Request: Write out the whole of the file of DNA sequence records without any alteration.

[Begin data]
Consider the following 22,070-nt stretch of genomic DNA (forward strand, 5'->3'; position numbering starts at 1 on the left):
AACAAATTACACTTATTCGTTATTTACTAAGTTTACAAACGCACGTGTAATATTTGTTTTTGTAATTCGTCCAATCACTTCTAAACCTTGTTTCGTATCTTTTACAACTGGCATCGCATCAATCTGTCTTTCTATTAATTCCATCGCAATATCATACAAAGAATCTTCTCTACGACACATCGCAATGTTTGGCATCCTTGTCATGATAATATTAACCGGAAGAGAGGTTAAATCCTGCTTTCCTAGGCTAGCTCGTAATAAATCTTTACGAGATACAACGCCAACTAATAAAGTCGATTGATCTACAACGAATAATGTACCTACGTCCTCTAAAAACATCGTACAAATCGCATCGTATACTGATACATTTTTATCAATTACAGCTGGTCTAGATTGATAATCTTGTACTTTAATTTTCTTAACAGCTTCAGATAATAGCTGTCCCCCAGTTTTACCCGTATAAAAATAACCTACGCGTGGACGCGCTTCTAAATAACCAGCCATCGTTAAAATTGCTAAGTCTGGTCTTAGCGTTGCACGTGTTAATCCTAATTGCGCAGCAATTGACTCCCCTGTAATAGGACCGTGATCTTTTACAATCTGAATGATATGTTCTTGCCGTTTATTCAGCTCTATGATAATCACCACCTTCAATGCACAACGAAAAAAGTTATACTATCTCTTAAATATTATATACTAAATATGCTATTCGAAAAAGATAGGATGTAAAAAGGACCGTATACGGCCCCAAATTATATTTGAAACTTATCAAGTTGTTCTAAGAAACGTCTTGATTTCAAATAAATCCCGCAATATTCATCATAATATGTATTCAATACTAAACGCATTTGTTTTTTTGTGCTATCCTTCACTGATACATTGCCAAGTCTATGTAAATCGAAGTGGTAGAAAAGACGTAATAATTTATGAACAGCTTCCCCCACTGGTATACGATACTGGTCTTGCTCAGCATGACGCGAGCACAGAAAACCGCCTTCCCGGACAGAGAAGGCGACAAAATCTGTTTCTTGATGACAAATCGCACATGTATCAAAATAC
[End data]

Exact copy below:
Consider the following 22,070-nt stretch of genomic DNA (forward strand, 5'->3'; position numbering starts at 1 on the left):
AACAAATTACACTTATTCGTTATTTACTAAGTTTACAAACGCACGTGTAATATTTGTTTTTGTAATTCGTCCAATCACTTCTAAACCTTGTTTCGTATCTTTTACAACTGGCATCGCATCAATCTGTCTTTCTATTAATTCCATCGCAATATCATACAAAGAATCTTCTCTACGACACATCGCAATGTTTGGCATCCTTGTCATGATAATATTAACCGGAAGAGAGGTTAAATCCTGCTTTCCTAGGCTAGCTCGTAATAAATCTTTACGAGATACAACGCCAACTAATAAAGTCGATTGATCTACAACGAATAATGTACCTACGTCCTCTAAAAACATCGTACAAATCGCATCGTATACTGATACATTTTTATCAATTACAGCTGGTCTAGATTGATAATCTTGTACTTTAATTTTCTTAACAGCTTCAGATAATAGCTGTCCCCCAGTTTTACCCGTATAAAAATAACCTACGCGTGGACGCGCTTCTAAATAACCAGCCATCGTTAAAATTGCTAAGTCTGGTCTTAGCGTTGCACGTGTTAATCCTAATTGCGCAGCAATTGACTCCCCTGTAATAGGACCGTGATCTTTTACAATCTGAATGATATGTTCTTGCCGTTTATTCAGCTCTATGATAATCACCACCTTCAATGCACAACGAAAAAAGTTATACTATCTCTTAAATATTATATACTAAATATGCTATTCGAAAAAGATAGGATGTAAAAAGGACCGTATACGGCCCCAAATTATATTTGAAACTTATCAAGTTGTTCTAAGAAACGTCTTGATTTCAAATAAATCCCGCAATATTCATCATAATATGTATTCAATACTAAACGCATTTGTTTTTTTGTGCTATCCTTCACTGATACATTGCCAAGTCTATGTAAATCGAAGTGGTAGAAAAGACGTAATAATTTATGAACAGCTTCCCCCACTGGTATACGATACTGGTCTTGCTCAGCATGACGCGAGCACAGAAAACCGCCTTCCCGGACAGAGAAGGCGACAAAATCTGTTTCTTGATGACAAATCGCACATGTATCAAAATAC